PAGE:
Sunday, March 18, 2007

(Half) Step Up to the Plate, Shankar-Ehsaan-Loy

Today was the first day in a long time when I was able to drive with the windows down. Just because the windows are down, of course, doesn't mean the music stops -- or that I stop singing. Which makes me one of those people, I know, but as I can carry a tune, it probably isn't that bad to get stuck next to me at a stoplight.

Anyway. So I was rocking out to "Maahive" (from Kal Ho Naa Ho), and in the middle of it I suddenly realized that there was no post-bridge leading tone modulation.

I stopped the stereo. (The people in the cars around me sighed with relief.)

In all the Bollywood songs I could think of, were there any leading tone modulations? In fact, were there any modulations at all?

For the uninitiated, here's what I'm talking about: the vast majority of musical theatre songs (and "top 40" songs as well) follow a standard formula: ABABC(A)B. Or: verse, chorus, verse, chorus, bridge, (optional verse), chorus.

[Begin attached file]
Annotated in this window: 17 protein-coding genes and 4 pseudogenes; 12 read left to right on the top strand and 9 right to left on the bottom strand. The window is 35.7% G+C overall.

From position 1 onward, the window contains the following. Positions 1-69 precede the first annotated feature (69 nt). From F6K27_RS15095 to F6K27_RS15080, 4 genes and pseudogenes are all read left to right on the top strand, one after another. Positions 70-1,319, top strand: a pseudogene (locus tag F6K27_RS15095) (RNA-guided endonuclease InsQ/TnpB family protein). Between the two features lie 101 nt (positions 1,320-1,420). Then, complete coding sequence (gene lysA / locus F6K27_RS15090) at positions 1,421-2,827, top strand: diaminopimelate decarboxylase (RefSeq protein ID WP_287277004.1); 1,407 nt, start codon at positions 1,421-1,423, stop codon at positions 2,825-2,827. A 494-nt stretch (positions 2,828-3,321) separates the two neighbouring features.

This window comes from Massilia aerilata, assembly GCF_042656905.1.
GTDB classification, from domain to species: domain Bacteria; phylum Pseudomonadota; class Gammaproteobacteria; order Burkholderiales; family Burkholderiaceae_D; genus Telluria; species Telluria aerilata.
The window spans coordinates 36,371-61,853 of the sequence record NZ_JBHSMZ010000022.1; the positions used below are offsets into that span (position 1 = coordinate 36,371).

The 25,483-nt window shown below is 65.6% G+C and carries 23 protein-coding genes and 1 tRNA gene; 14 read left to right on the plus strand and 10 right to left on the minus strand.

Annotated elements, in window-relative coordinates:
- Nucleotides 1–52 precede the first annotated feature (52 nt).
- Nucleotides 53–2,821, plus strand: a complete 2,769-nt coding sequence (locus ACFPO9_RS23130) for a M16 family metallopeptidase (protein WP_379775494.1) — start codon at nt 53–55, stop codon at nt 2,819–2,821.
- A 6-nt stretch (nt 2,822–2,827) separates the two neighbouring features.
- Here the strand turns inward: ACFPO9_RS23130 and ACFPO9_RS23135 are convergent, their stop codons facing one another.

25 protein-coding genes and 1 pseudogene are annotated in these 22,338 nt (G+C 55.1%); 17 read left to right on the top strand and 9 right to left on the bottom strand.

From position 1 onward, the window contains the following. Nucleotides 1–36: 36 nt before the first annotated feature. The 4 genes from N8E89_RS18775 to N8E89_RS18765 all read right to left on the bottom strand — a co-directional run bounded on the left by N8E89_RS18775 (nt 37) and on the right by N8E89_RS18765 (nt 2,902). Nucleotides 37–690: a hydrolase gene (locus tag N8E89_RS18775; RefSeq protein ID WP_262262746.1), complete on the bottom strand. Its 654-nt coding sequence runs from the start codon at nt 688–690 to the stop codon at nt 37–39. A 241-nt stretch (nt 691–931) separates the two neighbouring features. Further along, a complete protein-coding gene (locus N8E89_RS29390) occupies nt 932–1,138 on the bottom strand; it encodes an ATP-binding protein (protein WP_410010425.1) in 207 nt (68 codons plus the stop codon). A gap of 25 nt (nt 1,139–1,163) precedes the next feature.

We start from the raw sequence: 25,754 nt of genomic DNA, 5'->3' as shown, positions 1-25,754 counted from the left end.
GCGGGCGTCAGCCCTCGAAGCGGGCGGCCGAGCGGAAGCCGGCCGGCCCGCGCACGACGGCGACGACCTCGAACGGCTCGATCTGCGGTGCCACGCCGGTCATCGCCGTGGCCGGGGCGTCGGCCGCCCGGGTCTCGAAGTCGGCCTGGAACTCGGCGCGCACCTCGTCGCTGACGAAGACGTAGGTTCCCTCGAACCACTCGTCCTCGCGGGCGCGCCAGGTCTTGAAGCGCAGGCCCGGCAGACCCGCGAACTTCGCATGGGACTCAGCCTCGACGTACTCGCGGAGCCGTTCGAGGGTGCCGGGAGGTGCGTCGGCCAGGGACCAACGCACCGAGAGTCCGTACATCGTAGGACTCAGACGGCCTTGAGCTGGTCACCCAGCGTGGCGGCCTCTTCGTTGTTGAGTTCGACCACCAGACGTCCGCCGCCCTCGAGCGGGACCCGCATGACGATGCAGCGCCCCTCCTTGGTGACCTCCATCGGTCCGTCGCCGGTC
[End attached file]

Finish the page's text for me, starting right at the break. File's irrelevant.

In musical theatre, there is nearly always a phrase modulation after the bridge (or between the optional verse and the final chorus), which turns the tonic of the original key into the leading tone of the new key. In other words, everything shifts a half step up.

Top 40 used to do these modulations but they have fallen out of favor in the past few years, even in cases where their absence is glaringly noticed (Natasha Bedingfield, I'm talking to you).

Bollywood seems never to do this. And I'm fascinated to find out why.


Sashi said...

A song to show otherwise.

Blue said...

Hmmm... it's in a variant of rondo form, but remains in C major throughout, unless my ears are deceiving me.

Did I miss the modulation?

Daniel said...


I knew I shoulda studied music...

I've totally noticed that about Musical theater songs as well as stuff by "The Divas" (for lack of a better term--you know--Whitney, Celine, Aretha, Mariah, BARBRA, etc)

I always love the key change in songs! It makes it *that* much more exciting!